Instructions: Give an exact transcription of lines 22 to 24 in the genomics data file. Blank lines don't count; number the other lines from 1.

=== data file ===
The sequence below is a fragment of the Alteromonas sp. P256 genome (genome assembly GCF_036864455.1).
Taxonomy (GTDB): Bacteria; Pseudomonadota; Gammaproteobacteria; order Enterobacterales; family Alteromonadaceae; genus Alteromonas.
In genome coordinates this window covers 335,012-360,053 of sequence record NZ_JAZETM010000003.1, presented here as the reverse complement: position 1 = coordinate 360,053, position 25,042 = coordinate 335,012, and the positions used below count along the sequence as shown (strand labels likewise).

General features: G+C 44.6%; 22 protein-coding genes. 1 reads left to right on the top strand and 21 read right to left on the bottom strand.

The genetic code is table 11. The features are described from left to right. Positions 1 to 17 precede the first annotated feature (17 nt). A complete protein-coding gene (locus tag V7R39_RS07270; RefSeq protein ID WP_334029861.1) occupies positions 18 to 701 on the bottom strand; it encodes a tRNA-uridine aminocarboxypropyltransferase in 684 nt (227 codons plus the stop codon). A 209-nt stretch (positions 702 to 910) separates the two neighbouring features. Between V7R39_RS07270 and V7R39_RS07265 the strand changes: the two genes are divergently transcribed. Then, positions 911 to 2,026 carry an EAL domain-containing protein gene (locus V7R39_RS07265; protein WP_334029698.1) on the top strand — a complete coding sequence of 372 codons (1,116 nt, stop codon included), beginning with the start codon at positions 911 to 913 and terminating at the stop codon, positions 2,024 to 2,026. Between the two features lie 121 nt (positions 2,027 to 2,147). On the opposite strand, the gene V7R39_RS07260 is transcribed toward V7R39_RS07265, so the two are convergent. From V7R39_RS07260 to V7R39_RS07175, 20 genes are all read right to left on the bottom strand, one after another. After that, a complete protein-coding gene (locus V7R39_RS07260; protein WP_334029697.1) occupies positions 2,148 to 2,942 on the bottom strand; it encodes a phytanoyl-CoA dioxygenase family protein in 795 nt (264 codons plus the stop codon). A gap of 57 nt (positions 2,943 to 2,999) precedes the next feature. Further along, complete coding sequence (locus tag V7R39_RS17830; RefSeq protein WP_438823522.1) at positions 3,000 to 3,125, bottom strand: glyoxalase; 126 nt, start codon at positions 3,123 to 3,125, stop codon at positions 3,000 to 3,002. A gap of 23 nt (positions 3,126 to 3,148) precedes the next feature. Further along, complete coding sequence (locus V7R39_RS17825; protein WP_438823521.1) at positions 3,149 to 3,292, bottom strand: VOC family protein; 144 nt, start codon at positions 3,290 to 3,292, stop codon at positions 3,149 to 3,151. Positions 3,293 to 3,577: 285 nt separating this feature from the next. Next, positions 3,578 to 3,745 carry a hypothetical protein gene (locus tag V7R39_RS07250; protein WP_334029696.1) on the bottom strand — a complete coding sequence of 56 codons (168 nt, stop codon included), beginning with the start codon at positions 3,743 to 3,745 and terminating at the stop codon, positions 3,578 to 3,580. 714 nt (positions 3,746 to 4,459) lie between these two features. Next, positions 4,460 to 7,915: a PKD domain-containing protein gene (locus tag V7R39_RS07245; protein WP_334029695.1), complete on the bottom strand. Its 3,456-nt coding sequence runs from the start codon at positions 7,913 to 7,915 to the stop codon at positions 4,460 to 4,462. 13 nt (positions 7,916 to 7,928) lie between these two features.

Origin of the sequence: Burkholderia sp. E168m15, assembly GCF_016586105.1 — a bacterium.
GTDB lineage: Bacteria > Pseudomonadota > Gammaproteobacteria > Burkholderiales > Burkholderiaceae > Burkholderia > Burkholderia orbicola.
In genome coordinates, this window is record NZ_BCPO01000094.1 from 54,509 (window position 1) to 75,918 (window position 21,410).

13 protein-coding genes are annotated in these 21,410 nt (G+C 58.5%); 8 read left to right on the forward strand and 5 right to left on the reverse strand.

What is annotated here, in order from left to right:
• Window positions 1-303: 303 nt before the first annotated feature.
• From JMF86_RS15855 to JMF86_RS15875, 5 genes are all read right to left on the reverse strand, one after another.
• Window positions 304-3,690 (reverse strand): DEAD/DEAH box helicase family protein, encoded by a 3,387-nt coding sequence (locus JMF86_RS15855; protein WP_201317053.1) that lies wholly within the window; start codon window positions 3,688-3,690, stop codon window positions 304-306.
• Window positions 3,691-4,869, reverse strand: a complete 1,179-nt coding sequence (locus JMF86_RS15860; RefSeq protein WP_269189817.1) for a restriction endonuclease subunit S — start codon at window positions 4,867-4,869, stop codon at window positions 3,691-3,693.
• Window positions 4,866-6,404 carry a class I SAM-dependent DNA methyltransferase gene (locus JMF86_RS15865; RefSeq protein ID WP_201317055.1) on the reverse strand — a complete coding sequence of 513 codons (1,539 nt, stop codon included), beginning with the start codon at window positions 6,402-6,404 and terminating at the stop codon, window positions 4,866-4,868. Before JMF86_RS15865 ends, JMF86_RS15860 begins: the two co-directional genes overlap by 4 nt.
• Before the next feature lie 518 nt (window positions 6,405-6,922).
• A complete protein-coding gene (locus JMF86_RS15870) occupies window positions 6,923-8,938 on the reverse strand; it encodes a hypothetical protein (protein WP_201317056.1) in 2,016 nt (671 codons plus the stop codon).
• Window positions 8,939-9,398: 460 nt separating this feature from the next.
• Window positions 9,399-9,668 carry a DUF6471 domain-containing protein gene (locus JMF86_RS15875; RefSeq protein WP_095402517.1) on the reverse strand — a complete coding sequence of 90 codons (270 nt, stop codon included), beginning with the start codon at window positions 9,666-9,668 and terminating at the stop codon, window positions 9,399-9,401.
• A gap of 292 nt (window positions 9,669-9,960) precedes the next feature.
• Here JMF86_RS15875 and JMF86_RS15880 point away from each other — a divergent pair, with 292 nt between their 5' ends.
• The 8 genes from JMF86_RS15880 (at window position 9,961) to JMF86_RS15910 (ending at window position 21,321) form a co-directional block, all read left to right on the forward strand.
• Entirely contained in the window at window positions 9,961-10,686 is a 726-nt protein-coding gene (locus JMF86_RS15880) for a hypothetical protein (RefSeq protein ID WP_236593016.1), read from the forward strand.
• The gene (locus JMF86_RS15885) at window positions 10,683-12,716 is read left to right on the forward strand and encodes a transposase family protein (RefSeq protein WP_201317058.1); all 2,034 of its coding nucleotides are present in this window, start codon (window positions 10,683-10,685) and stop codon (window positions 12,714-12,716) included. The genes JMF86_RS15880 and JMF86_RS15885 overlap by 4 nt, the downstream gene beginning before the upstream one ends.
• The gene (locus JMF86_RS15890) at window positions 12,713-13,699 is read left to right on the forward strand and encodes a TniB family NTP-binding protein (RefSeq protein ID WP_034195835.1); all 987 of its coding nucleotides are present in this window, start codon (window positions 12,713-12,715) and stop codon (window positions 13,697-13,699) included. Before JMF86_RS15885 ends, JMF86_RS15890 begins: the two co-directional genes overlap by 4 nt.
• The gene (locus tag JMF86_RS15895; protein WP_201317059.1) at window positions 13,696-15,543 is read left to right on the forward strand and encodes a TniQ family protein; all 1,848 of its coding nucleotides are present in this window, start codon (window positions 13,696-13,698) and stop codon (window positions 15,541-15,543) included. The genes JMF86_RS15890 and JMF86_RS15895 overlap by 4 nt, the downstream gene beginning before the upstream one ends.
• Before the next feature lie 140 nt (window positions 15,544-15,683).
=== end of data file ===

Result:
• The 8 genes from JMF86_RS15880 (at window position 9,961) to JMF86_RS15910 (ending at window position 21,321) form a co-directional block, all read left to right on the forward strand.
• Entirely contained in the window at window positions 9,961-10,686 is a 726-nt protein-coding gene (locus JMF86_RS15880) for a hypothetical protein (RefSeq protein ID WP_236593016.1), read from the forward strand.
• The gene (locus JMF86_RS15885) at window positions 10,683-12,716 is read left to right on the forward strand and encodes a transposase family protein (RefSeq protein WP_201317058.1); all 2,034 of its coding nucleotides are present in this window, start codon (window positions 10,683-10,685) and stop codon (window positions 12,714-12,716) included. The genes JMF86_RS15880 and JMF86_RS15885 overlap by 4 nt, the downstream gene beginning before the upstream one ends.